So now I'm a little bit of an outlaw. Why? Because the ordinance change has not yet been voted into law. I have faith it will, and I will be very active in expressing and pushing for why I believe it should, but nontheless, right now I am skirting the law a bit. I justify it by saying that the birds will be kept indoors, house then garage, for a month and a half to two months, depending on weather, and by that time the law should have passed. I do have to say for the record though, as I have before, that I am a pragmatic farmer. Whatever birds I have over the number that I am eventually allowed to keep, be that 2 or 6, will be processed for food. I love animals and everything, but I am not in this for any other nobel cause other than better connecting myself and my family to our food source.

That being said. I look forward to keeping you posted on the progress of the girls, and hope those of you debating making the plunge into raising fowl can learn along with me.
Till tomorrow.

February 15, 2008

Welcome & Weekend plans

Well I suppose at least a quick welcome message is in order. A comment of mine with regard to the 100 foot diet challenge over at path to freedom was posted today and I've noticed a bunch of new visitors, so welcome and I hope you'll take a few minutes to look around. I'm a bit eclectic I know, but hopefully that will mean there's a little something for everyone. If you don't find a lot of 100 ft diet posts right now, it's because this weekend is the first time since the beginning of December that I've seen my yard through the snow. But keep checking in, Seeds should be getting an early start soon.

In other news, (sounds like I'm an anchor man doesn't it.) it's shaping up to be quite an eventful weekend around here. I went to work early today so that I could get home early and get right to work in the garage. All the building of the bookcases is completed, and they are sanded and rough prepped for painting. Tomorrow, I will get an early start again so that I can do a final dusting in the garage, tarp off the "paint room" and situate the cases for painting. Later that afternoon when the sun has warmed the garage a bit, we'll do the painting. We bought an air powered spray gun that we'll be using to shoot our favorite paint; Olympic brand, zero VOC Satin. We're doing it this way to get a more even coat and better finish. I mean, no point trying to save a little money by building our own furniture if it's going to look homemade right? My dad will be up visiting again tomorrow, lending a hand where it's needed and spending a little time with us.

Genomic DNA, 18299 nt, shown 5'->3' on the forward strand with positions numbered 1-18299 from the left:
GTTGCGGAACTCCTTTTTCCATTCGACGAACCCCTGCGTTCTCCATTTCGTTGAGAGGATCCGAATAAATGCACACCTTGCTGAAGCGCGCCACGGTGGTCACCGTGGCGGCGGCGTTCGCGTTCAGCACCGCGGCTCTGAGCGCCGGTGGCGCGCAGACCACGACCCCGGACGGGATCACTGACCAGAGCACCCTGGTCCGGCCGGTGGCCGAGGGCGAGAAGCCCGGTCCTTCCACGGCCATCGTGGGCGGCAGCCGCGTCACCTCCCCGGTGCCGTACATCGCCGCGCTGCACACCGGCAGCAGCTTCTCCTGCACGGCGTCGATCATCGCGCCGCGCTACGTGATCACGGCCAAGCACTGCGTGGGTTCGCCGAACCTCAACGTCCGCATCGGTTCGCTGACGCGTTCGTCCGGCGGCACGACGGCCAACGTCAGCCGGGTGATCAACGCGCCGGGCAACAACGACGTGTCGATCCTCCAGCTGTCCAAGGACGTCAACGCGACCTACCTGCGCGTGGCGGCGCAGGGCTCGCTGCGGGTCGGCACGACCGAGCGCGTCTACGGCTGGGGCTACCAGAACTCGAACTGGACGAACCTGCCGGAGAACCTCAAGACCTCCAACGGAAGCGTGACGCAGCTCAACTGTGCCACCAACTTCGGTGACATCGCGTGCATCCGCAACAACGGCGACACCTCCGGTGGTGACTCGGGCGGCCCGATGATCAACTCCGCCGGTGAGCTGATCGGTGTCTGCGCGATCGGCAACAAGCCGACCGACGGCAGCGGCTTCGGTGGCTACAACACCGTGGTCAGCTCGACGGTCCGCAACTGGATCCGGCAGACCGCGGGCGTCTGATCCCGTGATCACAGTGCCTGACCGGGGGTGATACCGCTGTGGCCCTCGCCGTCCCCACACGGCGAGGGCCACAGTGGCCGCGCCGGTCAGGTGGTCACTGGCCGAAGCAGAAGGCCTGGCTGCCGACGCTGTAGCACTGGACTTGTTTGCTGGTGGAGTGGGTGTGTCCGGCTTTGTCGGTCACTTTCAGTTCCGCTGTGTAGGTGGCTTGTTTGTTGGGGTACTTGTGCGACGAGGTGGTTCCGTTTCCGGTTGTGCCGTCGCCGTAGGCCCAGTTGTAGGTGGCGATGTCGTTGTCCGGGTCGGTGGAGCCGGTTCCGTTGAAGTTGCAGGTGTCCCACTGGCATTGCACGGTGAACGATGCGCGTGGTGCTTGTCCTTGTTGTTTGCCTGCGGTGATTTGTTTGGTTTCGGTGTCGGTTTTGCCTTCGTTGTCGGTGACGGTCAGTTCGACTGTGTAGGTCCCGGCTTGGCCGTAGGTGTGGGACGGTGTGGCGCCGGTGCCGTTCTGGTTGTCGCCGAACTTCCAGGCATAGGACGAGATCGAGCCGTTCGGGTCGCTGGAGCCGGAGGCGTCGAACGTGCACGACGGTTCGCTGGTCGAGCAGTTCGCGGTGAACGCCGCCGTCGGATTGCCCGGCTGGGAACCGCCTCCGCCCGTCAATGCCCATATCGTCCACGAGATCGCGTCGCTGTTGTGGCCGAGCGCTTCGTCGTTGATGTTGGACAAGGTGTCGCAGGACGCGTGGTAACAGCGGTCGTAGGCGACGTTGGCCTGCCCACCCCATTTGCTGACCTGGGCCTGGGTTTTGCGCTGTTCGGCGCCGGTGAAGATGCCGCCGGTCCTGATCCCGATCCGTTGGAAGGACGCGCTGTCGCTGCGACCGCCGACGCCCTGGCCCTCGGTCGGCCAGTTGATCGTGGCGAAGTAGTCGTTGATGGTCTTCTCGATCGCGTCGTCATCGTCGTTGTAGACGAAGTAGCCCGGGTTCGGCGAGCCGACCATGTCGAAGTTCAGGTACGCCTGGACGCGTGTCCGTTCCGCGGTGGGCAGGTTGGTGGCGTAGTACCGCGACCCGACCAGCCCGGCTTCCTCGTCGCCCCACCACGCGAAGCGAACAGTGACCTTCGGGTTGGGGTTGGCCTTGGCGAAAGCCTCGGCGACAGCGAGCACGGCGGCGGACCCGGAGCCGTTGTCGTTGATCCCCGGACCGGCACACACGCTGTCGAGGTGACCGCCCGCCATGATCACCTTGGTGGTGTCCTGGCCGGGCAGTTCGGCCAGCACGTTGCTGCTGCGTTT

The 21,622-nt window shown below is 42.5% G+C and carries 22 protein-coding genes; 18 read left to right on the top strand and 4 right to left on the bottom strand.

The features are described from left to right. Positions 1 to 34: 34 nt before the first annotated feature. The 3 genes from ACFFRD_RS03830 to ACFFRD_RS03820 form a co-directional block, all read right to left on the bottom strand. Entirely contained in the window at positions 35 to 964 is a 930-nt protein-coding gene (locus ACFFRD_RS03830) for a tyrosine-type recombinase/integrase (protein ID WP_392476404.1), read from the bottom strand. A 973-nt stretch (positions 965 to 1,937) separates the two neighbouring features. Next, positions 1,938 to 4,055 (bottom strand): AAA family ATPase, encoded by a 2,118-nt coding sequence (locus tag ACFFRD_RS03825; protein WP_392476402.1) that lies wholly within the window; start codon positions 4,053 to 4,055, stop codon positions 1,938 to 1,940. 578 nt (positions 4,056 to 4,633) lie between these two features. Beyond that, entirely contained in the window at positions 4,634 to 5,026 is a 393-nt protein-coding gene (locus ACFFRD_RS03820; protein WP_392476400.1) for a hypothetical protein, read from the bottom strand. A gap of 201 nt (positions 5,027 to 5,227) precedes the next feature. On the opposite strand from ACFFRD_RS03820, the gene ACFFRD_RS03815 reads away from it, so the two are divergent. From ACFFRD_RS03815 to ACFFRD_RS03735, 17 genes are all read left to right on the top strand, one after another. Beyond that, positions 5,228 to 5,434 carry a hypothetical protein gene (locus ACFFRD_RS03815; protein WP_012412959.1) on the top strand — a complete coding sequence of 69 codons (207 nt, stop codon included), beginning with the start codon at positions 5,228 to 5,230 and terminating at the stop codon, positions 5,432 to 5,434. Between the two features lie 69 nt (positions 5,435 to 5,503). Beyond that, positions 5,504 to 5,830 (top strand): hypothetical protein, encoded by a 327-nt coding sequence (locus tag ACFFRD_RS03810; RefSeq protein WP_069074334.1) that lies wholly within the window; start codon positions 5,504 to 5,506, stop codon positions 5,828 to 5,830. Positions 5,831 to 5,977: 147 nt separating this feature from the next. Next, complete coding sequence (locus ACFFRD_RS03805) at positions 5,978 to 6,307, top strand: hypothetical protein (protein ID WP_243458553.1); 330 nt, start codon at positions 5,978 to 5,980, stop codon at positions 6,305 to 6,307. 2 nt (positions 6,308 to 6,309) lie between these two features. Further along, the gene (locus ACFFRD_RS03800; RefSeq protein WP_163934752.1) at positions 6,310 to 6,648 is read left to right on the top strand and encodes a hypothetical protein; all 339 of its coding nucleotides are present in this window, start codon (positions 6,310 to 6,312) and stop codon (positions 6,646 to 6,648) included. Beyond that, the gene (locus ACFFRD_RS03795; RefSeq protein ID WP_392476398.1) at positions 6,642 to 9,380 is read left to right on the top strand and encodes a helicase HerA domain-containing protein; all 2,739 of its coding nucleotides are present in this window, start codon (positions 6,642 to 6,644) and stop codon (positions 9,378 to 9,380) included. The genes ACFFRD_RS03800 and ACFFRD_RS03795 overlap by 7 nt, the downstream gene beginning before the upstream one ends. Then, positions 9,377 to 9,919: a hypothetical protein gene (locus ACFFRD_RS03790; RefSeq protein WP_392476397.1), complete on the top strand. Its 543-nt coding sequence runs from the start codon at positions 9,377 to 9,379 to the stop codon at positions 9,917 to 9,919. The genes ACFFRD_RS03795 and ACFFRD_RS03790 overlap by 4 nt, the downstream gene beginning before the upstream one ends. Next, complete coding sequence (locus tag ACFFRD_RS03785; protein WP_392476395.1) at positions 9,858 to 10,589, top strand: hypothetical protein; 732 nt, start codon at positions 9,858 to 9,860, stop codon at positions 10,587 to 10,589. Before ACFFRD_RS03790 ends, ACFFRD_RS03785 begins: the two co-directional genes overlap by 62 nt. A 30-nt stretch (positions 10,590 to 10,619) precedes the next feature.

Sunday, our boys will be heading into town to spend the holiday with their grandmother so A~ and I will be having a rare day alone together. I suspect there will be some finish painting to do, but I think we'll still have a bit of free time to enjoy each others company.

Monday, I'm heading up to the mountains for a ski day at Snowbasin, home of the downhill runs from the 2002 Olympics. This is the only day I go skiing anymore. It's just too expensive to do more often than that. There are a couple of guys from work and I that started this tradition about 6 yrs ago and it's become just that, a tradition, one that I'll no doubt be paying more that just dollars for. (Hopefully the excersises I've been doing will keep me from paying for it too much!!)

Wednesday next week should be a big day around here too, but I'll leave you guessing about that one for a couple of days.

Hope you all have a great weekend. Watch for final pictures of the bookcases next week.

February 14, 2008

SHMILY (Happy Valentines Day)